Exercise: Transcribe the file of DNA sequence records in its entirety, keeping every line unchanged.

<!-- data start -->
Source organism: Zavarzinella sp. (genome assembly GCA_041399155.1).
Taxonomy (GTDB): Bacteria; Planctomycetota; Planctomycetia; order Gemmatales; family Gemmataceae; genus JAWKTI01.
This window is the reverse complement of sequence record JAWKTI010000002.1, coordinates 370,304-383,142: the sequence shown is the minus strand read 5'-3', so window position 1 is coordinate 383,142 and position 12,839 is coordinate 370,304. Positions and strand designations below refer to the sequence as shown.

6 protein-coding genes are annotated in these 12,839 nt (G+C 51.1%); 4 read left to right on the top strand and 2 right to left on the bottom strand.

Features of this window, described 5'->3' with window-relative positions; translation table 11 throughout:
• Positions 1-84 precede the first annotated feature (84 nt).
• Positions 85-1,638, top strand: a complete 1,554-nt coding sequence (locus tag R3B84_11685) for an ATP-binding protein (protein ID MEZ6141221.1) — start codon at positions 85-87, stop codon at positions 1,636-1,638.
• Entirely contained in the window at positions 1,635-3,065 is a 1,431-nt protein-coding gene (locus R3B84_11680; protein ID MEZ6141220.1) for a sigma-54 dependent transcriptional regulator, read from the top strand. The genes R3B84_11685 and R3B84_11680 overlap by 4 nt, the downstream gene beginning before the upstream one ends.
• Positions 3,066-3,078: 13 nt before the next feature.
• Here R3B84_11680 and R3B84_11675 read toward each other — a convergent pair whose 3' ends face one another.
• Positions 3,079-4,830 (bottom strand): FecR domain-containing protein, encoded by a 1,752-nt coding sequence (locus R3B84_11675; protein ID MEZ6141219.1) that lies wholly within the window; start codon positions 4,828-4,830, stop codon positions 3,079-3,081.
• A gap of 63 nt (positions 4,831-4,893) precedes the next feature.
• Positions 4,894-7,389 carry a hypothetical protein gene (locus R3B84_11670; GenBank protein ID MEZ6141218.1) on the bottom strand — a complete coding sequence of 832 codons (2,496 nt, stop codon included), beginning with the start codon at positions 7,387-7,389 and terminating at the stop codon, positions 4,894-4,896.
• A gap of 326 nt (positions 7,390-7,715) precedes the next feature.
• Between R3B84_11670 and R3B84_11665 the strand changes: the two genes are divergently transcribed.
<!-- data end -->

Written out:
Source organism: Zavarzinella sp. (genome assembly GCA_041399155.1).
Taxonomy (GTDB): Bacteria; Planctomycetota; Planctomycetia; order Gemmatales; family Gemmataceae; genus JAWKTI01.
This window is the reverse complement of sequence record JAWKTI010000002.1, coordinates 370,304-383,142: the sequence shown is the minus strand read 5'-3', so window position 1 is coordinate 383,142 and position 12,839 is coordinate 370,304. Positions and strand designations below refer to the sequence as shown.

6 protein-coding genes are annotated in these 12,839 nt (G+C 51.1%); 4 read left to right on the top strand and 2 right to left on the bottom strand.

Features of this window, described 5'->3' with window-relative positions; translation table 11 throughout:
• Positions 1-84 precede the first annotated feature (84 nt).
• Positions 85-1,638, top strand: a complete 1,554-nt coding sequence (locus tag R3B84_11685) for an ATP-binding protein (protein ID MEZ6141221.1) — start codon at positions 85-87, stop codon at positions 1,636-1,638.
• Entirely contained in the window at positions 1,635-3,065 is a 1,431-nt protein-coding gene (locus R3B84_11680; protein ID MEZ6141220.1) for a sigma-54 dependent transcriptional regulator, read from the top strand. The genes R3B84_11685 and R3B84_11680 overlap by 4 nt, the downstream gene beginning before the upstream one ends.
• Positions 3,066-3,078: 13 nt before the next feature.
• Here R3B84_11680 and R3B84_11675 read toward each other — a convergent pair whose 3' ends face one another.
• Positions 3,079-4,830 (bottom strand): FecR domain-containing protein, encoded by a 1,752-nt coding sequence (locus R3B84_11675; protein ID MEZ6141219.1) that lies wholly within the window; start codon positions 4,828-4,830, stop codon positions 3,079-3,081.
• A gap of 63 nt (positions 4,831-4,893) precedes the next feature.
• Positions 4,894-7,389 carry a hypothetical protein gene (locus R3B84_11670; GenBank protein ID MEZ6141218.1) on the bottom strand — a complete coding sequence of 832 codons (2,496 nt, stop codon included), beginning with the start codon at positions 7,387-7,389 and terminating at the stop codon, positions 4,894-4,896.
• A gap of 326 nt (positions 7,390-7,715) precedes the next feature.
• Between R3B84_11670 and R3B84_11665 the strand changes: the two genes are divergently transcribed.